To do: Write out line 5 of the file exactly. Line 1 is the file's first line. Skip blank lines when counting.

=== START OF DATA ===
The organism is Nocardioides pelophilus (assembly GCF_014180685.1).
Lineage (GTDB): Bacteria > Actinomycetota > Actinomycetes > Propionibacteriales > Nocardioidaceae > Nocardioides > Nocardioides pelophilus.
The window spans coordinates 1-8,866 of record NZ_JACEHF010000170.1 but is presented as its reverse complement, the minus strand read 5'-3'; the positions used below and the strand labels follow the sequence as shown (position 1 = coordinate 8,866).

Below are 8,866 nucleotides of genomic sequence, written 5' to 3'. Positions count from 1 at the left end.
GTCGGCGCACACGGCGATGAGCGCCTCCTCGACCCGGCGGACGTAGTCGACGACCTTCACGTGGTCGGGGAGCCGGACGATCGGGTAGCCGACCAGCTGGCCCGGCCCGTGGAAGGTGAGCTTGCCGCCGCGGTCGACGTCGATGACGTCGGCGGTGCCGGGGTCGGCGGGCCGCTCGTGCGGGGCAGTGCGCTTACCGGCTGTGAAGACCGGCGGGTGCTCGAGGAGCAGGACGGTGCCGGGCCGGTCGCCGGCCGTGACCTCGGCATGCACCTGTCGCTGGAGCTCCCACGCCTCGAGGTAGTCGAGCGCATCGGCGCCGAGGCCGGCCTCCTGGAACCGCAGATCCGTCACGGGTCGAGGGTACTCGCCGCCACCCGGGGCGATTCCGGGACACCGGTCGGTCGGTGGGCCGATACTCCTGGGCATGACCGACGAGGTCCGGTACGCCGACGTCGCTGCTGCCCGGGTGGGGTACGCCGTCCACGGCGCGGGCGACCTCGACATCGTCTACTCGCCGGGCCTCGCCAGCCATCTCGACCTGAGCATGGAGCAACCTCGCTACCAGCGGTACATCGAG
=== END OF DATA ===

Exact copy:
GTCGGCGCACACGGCGATGAGCGCCTCCTCGACCCGGCGGACGTAGTCGACGACCTTCACGTGGTCGGGGAGCCGGACGATCGGGTAGCCGACCAGCTGGCCCGGCCCGTGGAAGGTGAGCTTGCCGCCGCGGTCGACGTCGATGACGTCGGCGGTGCCGGGGTCGGCGGGCCGCTCGTGCGGGGCAGTGCGCTTACCGGCTGTGAAGACCGGCGGGTGCTCGAGGAGCAGGACGGTGCCGGGCCGGTCGCCGGCCGTGACCTCGGCATGCACCTGTCGCTGGAGCTCCCACGCCTCGAGGTAGTCGAGCGCATCGGCGCCGAGGCCGGCCTCCTGGAACCGCAGATCCGTCACGGGTCGAGGGTACTCGCCGCCACCCGGGGCGATTCCGGGACACCGGTCGGTCGGTGGGCCGATACTCCTGGGCATGACCGACGAGGTCCGGTACGCCGACGTCGCTGCTGCCCGGGTGGGGTACGCCGTCCACGGCGCGGGCGACCTCGACATCGTCTACTCGCCGGGCCTCGCCAGCCATCTCGACCTGAGCATGGAGCAACCTCGCTACCAGCGGTACATCGAG